Prism adaptation and spatial attention: A study of visual search in normals and patients with unilateral neglect

Morris, Adam P., Kritikos, Ada, Berberovic, Nadja, Pisella, Laure, Chambers, Christopher D. and Mattingley, Jason B. (2004) Prism adaptation and spatial attention: A study of visual search in normals and patients with unilateral neglect. Cortex, 40 4-5: 703-721. doi:10.1016/S0010-9452(08)70166-7


Author Morris, Adam P.
Kritikos, Ada
Berberovic, Nadja
Pisella, Laure
Chambers, Christopher D.
Mattingley, Jason B.
Title Prism adaptation and spatial attention: A study of visual search in normals and patients with unilateral neglect
Journal name Cortex   Check publisher's open access policy
ISSN 0010-9452
Publication date 2004-01-01
Sub-type Article (original research)
DOI 10.1016/S0010-9452(08)70166-7
Volume 40
Issue 4-5
Start page 703
End page 721
Total pages 19
Place of publication Milan
Publisher Masson Divisione Periodici
Language eng
Abstract Visuomotor adaptation to a prism-induced lateral displacement of the visual field induces mild perceptual biases in healthy individuals and improves symptoms of unilateral neglect. The present study employed a speeded visual search task to test the hypothesis that prism adaptation induces an adaptive redistribution of selective spatial attention. In Experiment 1, 32 neurologically healthy, right-handed participants were adapted to a 15degrees prism-induced lateral (left or right) displacement of the visual field. Spatial attention was measured by search time and error-rate in unique-feature ("preattentive") and feature-absent ("serial") visual search tasks, before and after prism adaptation. The single target appeared at different locations within arrays of 12, 24 or 48 items. Contrary to the attentional hypothesis, the pattern of search performance across the display remained unchanged following prism adaptation. In Experiment 2, we tested four patients with unilateral right hemisphere damage on the visual search tasks, before and after adaptation to 15degrees rightward-displacing prisms. All four patients showed a pathological gradient of spatial attention toward the ipsilesional side prior to adaptation. Consistent with the results from Experiment 1, the gradient in search performance shown by the patients did not change following prism adaptation. Taken together, these findings suggest that the perceptual aftereffects-in normals and amelioration of unilateral neglect following prism adaptation are not mediated by an adaptive redistribution of spatial attention.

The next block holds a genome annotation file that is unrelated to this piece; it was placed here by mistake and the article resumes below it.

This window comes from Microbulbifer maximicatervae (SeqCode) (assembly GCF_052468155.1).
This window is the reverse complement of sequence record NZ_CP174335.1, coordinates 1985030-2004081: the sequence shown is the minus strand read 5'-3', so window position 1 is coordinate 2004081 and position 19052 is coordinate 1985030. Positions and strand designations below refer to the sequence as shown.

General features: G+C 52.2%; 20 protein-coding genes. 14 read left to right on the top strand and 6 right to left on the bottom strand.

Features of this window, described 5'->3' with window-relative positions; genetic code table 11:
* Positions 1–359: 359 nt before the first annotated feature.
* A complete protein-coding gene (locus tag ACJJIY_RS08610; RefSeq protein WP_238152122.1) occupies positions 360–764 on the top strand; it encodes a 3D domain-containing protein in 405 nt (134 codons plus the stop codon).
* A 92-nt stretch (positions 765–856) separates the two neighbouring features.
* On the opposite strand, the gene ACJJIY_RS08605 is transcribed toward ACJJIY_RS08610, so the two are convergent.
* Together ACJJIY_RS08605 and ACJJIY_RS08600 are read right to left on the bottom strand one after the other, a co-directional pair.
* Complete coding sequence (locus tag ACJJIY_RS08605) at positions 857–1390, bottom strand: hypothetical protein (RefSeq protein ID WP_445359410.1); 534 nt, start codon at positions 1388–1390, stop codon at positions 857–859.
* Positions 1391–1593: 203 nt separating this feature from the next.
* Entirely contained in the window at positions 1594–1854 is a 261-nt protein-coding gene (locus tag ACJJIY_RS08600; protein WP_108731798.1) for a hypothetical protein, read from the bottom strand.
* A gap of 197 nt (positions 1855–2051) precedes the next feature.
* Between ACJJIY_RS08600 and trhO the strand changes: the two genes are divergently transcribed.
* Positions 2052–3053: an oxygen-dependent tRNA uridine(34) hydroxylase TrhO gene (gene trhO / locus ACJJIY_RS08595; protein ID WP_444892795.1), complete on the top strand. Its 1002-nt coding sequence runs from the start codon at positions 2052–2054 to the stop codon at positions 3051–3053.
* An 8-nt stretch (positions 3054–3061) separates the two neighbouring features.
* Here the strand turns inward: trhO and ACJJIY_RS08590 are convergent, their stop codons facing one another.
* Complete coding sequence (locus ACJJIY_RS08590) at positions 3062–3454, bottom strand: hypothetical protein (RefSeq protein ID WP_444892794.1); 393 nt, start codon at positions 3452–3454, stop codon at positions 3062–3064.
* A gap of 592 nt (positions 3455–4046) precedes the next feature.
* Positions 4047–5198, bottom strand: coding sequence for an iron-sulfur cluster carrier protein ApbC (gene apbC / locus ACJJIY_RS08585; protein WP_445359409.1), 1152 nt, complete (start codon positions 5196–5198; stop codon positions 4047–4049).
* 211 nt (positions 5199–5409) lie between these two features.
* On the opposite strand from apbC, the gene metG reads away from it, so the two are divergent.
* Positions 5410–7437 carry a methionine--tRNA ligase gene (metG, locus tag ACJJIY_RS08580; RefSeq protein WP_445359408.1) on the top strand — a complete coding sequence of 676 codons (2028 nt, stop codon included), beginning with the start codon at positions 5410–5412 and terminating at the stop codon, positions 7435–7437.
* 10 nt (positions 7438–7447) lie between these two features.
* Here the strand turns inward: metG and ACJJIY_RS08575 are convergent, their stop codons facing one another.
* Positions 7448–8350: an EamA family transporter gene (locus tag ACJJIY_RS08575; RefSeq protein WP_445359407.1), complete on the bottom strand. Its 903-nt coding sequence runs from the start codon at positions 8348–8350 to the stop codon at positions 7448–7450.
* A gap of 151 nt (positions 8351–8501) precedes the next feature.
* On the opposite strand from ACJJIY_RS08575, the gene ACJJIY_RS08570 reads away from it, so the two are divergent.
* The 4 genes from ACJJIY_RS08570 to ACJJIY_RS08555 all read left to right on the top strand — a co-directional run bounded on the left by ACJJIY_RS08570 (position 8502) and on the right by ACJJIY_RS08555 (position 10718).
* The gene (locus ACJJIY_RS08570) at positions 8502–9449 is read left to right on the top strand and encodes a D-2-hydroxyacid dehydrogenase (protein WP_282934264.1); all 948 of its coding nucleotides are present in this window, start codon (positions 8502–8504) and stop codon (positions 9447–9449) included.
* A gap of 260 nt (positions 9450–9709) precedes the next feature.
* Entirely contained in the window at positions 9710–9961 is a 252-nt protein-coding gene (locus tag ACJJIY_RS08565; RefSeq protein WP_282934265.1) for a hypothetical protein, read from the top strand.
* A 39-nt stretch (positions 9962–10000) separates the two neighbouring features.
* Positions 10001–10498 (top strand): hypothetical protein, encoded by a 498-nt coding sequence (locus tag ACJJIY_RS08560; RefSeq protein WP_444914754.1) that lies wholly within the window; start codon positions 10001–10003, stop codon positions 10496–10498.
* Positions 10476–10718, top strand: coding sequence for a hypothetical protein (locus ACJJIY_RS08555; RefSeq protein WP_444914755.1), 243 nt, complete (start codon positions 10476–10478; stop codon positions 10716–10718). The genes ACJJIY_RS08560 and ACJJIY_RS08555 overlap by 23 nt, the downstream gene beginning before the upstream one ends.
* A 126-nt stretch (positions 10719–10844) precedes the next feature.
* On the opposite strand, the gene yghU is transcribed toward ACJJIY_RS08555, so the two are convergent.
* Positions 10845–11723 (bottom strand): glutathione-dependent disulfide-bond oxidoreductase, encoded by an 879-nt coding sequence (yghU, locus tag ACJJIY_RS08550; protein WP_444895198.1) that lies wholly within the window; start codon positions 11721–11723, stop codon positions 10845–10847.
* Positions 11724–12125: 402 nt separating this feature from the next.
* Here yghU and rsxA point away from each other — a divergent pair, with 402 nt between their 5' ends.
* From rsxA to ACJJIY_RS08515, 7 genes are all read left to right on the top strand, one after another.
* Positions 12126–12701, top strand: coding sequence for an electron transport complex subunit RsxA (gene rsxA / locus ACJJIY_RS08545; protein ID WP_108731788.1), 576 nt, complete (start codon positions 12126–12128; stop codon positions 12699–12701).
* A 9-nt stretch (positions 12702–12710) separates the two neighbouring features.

Keyword Behavioral Sciences
Neurosciences
prism adaptation
attention
spatial neglect
right hemisphere
visual search
aftereffects
Hemispatial Neglect
Line Bisection
Visuospatial Neglect
Parietal Lobe
Eye-movements
Orientation
Stimulation
Judgments
Damage
Space
Q-Index Code C1

Document type: Journal Article
Sub-type: Article (original research)
Collections: Excellence in Research Australia (ERA) - Collection
Queensland Brain Institute Publications
School of Psychology Publications
 
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Created: Wed, 17 Oct 2007, 23:11:29 EST